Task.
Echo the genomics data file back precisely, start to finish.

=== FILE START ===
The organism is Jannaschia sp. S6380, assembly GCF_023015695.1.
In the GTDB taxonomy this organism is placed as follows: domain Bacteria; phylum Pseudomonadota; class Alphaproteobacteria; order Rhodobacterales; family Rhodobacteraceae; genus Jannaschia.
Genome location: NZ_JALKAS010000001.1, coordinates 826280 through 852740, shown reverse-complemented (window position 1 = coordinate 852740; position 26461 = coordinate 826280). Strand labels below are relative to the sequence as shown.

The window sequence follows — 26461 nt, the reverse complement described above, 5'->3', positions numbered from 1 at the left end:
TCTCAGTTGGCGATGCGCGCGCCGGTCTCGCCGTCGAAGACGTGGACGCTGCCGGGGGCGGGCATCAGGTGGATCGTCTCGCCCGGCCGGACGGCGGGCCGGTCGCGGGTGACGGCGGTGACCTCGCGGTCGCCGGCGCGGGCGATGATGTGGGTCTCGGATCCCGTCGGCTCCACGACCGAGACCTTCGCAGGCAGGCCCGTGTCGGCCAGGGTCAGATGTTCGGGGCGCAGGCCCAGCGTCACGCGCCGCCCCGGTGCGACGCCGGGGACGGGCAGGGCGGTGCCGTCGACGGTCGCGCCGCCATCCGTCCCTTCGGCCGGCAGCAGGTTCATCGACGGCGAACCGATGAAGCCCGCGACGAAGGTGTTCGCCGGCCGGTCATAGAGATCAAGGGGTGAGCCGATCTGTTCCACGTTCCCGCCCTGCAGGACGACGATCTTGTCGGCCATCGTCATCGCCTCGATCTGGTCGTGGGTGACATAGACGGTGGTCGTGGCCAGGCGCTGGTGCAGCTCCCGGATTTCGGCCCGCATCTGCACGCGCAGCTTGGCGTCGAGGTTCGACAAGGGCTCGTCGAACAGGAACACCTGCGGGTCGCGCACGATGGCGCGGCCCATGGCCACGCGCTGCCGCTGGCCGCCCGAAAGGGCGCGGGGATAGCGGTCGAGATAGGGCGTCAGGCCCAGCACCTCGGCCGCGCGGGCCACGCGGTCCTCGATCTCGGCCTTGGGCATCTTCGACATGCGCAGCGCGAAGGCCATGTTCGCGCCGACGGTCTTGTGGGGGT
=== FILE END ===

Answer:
The organism is Jannaschia sp. S6380, assembly GCF_023015695.1.
In the GTDB taxonomy this organism is placed as follows: domain Bacteria; phylum Pseudomonadota; class Alphaproteobacteria; order Rhodobacterales; family Rhodobacteraceae; genus Jannaschia.
Genome location: NZ_JALKAS010000001.1, coordinates 826280 through 852740, shown reverse-complemented (window position 1 = coordinate 852740; position 26461 = coordinate 826280). Strand labels below are relative to the sequence as shown.

The window sequence follows — 26461 nt, the reverse complement described above, 5'->3', positions numbered from 1 at the left end:
TCTCAGTTGGCGATGCGCGCGCCGGTCTCGCCGTCGAAGACGTGGACGCTGCCGGGGGCGGGCATCAGGTGGATCGTCTCGCCCGGCCGGACGGCGGGCCGGTCGCGGGTGACGGCGGTGACCTCGCGGTCGCCGGCGCGGGCGATGATGTGGGTCTCGGATCCCGTCGGCTCCACGACCGAGACCTTCGCAGGCAGGCCCGTGTCGGCCAGGGTCAGATGTTCGGGGCGCAGGCCCAGCGTCACGCGCCGCCCCGGTGCGACGCCGGGGACGGGCAGGGCGGTGCCGTCGACGGTCGCGCCGCCATCCGTCCCTTCGGCCGGCAGCAGGTTCATCGACGGCGAACCGATGAAGCCCGCGACGAAGGTGTTCGCCGGCCGGTCATAGAGATCAAGGGGTGAGCCGATCTGTTCCACGTTCCCGCCCTGCAGGACGACGATCTTGTCGGCCATCGTCATCGCCTCGATCTGGTCGTGGGTGACATAGACGGTGGTCGTGGCCAGGCGCTGGTGCAGCTCCCGGATTTCGGCCCGCATCTGCACGCGCAGCTTGGCGTCGAGGTTCGACAAGGGCTCGTCGAACAGGAACACCTGCGGGTCGCGCACGATGGCGCGGCCCATGGCCACGCGCTGCCGCTGGCCGCCCGAAAGGGCGCGGGGATAGCGGTCGAGATAGGGCGTCAGGCCCAGCACCTCGGCCGCGCGGGCCACGCGGTCCTCGATCTCGGCCTTGGGCATCTTCGACATGCGCAGCGCGAAGGCCATGTTCGCGCCGACGGTCTTGTGGGGGT